September 1, 2003
This report presents the evaluation findings for Year Three of EDC's Center for Children and Technology's multi-year evaluation of the JASON Multimedia Science Curriculum (JMSC) for the U.S. Department of Education Star Schools Project. The focus of this year's evaluation was on the impact of the JMSC on diverse student populations, namely, upper elementary and middle school students labeled special needs, at-risk, and gifted and talented, as well as those in heterogeneous mainstream classrooms. The schools and student populations were diverse in terms of geographic location, socio-economic status, linguistic background, race, and ethnicity, and included one school on an Indian reservation, one where 75% of the students came from Spanish-speaking homes, and one on a military base. Researchers conducted interviews, observations, surveys, and assessments at the nine school sites around the country, in a study that involved 12 teachers and over 600 students.
Researchers found that six main themes emerged:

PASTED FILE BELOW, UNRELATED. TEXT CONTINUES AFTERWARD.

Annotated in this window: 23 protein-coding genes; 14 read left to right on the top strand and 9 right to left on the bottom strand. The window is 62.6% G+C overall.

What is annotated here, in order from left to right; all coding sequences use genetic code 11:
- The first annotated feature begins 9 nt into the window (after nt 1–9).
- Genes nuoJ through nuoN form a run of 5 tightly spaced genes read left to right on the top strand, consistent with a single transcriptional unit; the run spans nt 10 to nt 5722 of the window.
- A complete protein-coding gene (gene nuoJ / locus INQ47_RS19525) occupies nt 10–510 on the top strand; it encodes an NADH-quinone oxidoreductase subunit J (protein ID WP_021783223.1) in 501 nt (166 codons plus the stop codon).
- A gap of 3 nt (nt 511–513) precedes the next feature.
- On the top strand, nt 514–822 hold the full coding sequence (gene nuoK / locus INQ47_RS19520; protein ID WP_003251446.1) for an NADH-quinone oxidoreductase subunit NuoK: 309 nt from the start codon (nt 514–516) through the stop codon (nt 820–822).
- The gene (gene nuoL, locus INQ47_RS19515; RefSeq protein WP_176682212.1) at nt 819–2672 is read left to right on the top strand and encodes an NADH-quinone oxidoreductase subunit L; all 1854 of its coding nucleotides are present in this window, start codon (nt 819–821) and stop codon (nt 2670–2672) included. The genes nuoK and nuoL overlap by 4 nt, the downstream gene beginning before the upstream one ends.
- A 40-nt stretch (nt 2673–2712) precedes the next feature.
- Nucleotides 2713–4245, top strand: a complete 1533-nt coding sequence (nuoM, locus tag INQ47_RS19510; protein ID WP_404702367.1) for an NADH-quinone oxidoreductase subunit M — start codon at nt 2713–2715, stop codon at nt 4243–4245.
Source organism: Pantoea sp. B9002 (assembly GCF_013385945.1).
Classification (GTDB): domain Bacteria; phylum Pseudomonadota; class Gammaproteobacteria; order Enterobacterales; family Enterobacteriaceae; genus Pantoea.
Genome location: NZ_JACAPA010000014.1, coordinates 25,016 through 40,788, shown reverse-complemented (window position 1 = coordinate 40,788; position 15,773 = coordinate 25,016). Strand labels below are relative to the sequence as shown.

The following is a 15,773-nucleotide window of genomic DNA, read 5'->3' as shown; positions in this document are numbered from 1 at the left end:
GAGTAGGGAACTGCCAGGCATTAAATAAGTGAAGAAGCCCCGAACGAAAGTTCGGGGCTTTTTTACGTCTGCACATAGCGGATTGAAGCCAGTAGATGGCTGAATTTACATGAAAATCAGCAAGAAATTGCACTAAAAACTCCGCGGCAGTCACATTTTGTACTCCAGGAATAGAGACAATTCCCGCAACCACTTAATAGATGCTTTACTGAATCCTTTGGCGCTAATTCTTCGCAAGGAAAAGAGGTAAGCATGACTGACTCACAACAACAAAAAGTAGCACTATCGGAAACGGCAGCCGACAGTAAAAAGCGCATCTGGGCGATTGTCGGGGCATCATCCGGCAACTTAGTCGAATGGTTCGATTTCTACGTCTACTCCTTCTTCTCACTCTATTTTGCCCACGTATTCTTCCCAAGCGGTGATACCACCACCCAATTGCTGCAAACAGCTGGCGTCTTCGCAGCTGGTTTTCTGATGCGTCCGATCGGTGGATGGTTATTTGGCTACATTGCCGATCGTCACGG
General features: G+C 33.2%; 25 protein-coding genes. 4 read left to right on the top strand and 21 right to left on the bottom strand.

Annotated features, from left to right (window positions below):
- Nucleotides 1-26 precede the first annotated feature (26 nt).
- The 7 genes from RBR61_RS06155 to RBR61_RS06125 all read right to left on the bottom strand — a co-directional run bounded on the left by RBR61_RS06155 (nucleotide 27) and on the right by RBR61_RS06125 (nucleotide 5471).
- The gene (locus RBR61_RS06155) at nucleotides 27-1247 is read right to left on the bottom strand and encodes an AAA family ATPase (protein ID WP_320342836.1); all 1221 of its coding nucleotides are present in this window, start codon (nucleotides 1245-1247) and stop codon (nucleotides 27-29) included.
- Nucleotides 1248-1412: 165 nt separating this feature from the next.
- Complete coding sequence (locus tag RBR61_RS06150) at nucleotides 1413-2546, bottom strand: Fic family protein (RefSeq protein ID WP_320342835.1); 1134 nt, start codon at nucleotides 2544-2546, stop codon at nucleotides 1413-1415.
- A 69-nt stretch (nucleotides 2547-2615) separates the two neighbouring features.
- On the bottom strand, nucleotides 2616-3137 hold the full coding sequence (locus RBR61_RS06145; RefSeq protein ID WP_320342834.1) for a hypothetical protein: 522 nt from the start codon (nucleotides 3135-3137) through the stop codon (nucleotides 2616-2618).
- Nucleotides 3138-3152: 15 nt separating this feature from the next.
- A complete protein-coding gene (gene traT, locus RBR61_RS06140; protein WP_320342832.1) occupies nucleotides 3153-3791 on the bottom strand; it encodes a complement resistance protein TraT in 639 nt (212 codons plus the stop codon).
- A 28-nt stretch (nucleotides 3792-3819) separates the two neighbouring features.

- JMSC influenced students' perceptions of scientists, doing science, and being scientists.
- Hands-on activities from the print curriculum supported student engagement and motivation, helping students be able to grasp complex scientific ideas by making them concrete.
- Multidisciplinary components of the JMSC provided coherence in students' learning through capturing their interest and providing opportunities for collaboration.
- Students appreciated the variety of experiences and access to knowledge that the multimedia components (videos, Live Broadcast, digital labs, Internet research, and other online activities) provided them; students claimed the affordances of multimedia helped them learn better.
- Students with varying literacy levels were able to access complex scientific concepts.
- JMSC use resulted in an understanding of key JASON XIV scientific content, concepts, and technologies.